CHMOD(2)                   Linux Programmer's Manual                  CHMOD(2)
       chmod, fchmod - change permissions of a file

       #include <sys/types.h>
       #include <sys/stat.h>

       int chmod(const char *path, mode_t mode);
       int fchmod(int fildes, mode_t mode);

       The  mode of the file given by path or referenced by fildes is changed.

       Modes are specified by or'ing the following:

              S_ISUID   04000 set user ID on execution

              S_ISGID   02000 set group ID on execution

              S_ISVTX   01000 sticky bit

              S_IRUSR   00400 read by owner

              S_IWUSR   00200 write by owner

              S_IXUSR   00100 execute/search by owner

              S_IRGRP   00040 read by group

              S_IWGRP   00020 write by group

              S_IXGRP   00010 execute/search by group

              S_IROTH   00004 read by others

              S_IWOTH   00002 write by others

              S_IXOTH   00001 execute/search by others

       The effective UID of the calling process must match the  owner  of  the
       file,  or  the  process  must  be  privileged  (Linux: it must have the
       CAP_FOWNER capability).

       If the calling process is not privileged  (Linux:  does  not  have  the
       CAP_FSETID  capability),  and  the group of the file does not match the
       effective group ID of the process or one  of  its  supplementary  group
       IDs,  the  S_ISGID  bit  will be turned off, but this will not cause an
       error to be returned.

       As a security measure, depending on the file  system,  the  set-user-ID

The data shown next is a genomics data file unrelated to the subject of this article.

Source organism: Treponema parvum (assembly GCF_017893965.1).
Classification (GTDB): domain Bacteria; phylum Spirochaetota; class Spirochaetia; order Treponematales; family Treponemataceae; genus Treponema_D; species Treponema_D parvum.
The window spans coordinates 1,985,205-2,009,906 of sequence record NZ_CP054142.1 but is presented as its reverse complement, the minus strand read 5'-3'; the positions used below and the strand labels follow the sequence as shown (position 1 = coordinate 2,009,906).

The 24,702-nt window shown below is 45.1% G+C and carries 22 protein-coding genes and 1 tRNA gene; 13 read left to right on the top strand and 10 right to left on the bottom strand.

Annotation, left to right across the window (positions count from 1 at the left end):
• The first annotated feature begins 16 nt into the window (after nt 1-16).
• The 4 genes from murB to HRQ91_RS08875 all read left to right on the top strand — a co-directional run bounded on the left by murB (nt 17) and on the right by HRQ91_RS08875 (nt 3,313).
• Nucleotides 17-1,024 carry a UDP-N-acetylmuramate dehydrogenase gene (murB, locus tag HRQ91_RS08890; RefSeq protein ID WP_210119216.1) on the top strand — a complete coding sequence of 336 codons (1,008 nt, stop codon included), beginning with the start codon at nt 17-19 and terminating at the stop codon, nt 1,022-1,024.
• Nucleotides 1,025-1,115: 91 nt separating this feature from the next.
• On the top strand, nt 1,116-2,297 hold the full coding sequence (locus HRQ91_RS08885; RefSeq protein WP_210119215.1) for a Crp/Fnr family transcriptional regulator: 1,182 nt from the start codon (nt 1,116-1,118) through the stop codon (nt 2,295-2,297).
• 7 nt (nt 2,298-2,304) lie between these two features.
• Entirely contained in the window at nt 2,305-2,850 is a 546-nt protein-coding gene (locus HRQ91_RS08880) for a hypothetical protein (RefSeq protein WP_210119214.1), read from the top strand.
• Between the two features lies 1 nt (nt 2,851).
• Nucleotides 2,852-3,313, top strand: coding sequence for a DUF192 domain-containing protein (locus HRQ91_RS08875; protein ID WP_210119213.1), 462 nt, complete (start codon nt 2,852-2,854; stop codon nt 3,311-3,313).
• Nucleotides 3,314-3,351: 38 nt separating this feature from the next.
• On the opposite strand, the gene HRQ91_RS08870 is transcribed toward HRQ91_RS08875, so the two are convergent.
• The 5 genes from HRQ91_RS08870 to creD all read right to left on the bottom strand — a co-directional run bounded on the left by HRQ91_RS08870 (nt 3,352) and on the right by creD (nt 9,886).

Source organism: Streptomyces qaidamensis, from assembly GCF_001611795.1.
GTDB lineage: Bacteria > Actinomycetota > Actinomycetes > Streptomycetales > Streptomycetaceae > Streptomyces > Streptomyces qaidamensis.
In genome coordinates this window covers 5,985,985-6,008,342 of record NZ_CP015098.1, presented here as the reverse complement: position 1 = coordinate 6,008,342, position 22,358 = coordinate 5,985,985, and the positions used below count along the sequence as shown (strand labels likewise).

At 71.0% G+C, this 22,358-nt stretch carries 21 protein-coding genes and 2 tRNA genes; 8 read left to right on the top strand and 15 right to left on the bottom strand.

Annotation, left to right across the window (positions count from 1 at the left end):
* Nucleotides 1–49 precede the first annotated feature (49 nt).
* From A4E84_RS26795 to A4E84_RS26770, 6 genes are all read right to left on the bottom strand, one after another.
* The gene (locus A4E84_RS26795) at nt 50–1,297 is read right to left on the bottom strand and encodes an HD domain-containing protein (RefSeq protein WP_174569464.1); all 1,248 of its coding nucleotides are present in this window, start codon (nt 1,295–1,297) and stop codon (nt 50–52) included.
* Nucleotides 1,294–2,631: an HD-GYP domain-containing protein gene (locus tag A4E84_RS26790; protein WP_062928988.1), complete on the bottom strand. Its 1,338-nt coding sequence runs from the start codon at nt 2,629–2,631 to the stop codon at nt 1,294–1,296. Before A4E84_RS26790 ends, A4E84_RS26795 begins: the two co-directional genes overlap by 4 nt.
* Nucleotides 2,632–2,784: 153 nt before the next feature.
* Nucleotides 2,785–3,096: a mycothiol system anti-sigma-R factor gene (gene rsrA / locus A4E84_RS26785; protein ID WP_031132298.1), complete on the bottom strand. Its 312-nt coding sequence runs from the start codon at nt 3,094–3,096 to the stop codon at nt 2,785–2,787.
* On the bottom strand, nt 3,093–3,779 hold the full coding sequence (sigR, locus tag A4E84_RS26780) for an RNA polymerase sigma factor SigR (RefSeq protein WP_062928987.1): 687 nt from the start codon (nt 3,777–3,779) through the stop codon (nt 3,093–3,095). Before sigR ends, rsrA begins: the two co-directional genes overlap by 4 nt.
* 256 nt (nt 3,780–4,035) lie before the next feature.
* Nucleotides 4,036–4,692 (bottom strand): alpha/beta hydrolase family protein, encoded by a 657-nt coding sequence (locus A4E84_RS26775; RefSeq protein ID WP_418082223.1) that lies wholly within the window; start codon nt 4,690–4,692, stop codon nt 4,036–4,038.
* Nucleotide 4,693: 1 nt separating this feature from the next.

and set-group-ID execution bits may be turned off if a file is written.
       (On Linux this  occurs  if  the  writing  process  does  not  have  the
       CAP_FSETID  capability.)   On some file systems, only the superuser can
       set the sticky bit, which may have a special meaning.  For  the  sticky
       bit,  and  for  set-user-ID  and  set-group-ID bits on directories, see

       On NFS file  systems,  restricting  the  permissions  will  immediately
       influence already open files, because the access control is done on the
       server, but open files are maintained  by  the  client.   Widening  the
       permissions  may  be  delayed for other clients if attribute caching is
       enabled on them.

       On success, zero is returned.  On error, -1 is returned, and  errno  is
       set appropriately.

       Depending  on  the file system, other errors can be returned.  The more
       general errors for chmod() are listed below:

       EACCES Search permission is denied on a component of the  path  prefix.
              (See also path_resolution(2).)

       EFAULT path points outside your accessible address space.

       EIO    An I/O error occurred.

       ELOOP  Too many symbolic links were encountered in resolving path.

              path is too long.

       ENOENT The file does not exist.

       ENOMEM Insufficient kernel memory was available.

              A component of the path prefix is not a directory.

       EPERM  The  effective UID does not match the owner of the file, and the
              process  is  not  privileged  (Linux:  it  does  not  have   the
              CAP_FOWNER capability).

       EROFS  The named file resides on a read-only file system.

       The general errors for fchmod() are listed below:

       EBADF  The file descriptor fildes is not valid.

       EIO    See above.

       EPERM  See above.

       EROFS  See above.

       4.4BSD, SVr4, POSIX.1-2001.

       chown(2), execve(2), fchmodat(2), open(2), path_resolution(2), stat(2)

Linux 2.6.7                       2004-06-23                          CHMOD(2)